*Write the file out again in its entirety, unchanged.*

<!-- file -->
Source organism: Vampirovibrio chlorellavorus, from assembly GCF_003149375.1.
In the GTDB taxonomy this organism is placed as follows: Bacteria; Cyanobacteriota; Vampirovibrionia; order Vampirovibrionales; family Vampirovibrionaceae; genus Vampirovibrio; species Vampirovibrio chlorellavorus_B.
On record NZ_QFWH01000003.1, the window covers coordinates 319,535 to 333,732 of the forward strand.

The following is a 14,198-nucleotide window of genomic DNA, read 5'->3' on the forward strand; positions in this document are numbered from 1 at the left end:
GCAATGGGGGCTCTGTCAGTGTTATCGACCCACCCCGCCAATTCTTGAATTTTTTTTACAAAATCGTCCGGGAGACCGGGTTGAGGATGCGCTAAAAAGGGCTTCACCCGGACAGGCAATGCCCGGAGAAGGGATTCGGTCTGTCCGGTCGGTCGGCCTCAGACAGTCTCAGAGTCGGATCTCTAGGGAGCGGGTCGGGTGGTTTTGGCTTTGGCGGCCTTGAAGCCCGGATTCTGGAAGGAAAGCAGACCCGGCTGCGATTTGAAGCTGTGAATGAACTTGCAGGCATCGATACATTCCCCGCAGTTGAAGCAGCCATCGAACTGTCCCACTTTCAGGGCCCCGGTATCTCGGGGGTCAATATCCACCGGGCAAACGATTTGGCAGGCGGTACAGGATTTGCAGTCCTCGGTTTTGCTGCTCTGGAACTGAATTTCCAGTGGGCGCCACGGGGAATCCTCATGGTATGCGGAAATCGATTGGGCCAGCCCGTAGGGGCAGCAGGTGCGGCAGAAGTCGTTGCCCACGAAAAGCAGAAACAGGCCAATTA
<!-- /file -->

Source organism: Vampirovibrio chlorellavorus, from assembly GCF_003149375.1.
In the GTDB taxonomy this organism is placed as follows: Bacteria; Cyanobacteriota; Vampirovibrionia; order Vampirovibrionales; family Vampirovibrionaceae; genus Vampirovibrio; species Vampirovibrio chlorellavorus_B.
On record NZ_QFWH01000003.1, the window covers coordinates 319,535 to 333,732 of the forward strand.

The following is a 14,198-nucleotide window of genomic DNA, read 5'->3' on the forward strand; positions in this document are numbered from 1 at the left end:
GCAATGGGGGCTCTGTCAGTGTTATCGACCCACCCCGCCAATTCTTGAATTTTTTTTACAAAATCGTCCGGGAGACCGGGTTGAGGATGCGCTAAAAAGGGCTTCACCCGGACAGGCAATGCCCGGAGAAGGGATTCGGTCTGTCCGGTCGGTCGGCCTCAGACAGTCTCAGAGTCGGATCTCTAGGGAGCGGGTCGGGTGGTTTTGGCTTTGGCGGCCTTGAAGCCCGGATTCTGGAAGGAAAGCAGACCCGGCTGCGATTTGAAGCTGTGAATGAACTTGCAGGCATCGATACATTCCCCGCAGTTGAAGCAGCCATCGAACTGTCCCACTTTCAGGGCCCCGGTATCTCGGGGGTCAATATCCACCGGGCAAACGATTTGGCAGGCGGTACAGGATTTGCAGTCCTCGGTTTTGCTGCTCTGGAACTGAATTTCCAGTGGGCGCCACGGGGAATCCTCATGGTATGCGGAAATCGATTGGGCCAGCCCGTAGGGGCAGCAGGTGCGGCAGAAGTCGTTGCCCACGAAAAGCAGAAACAGGCCAATTA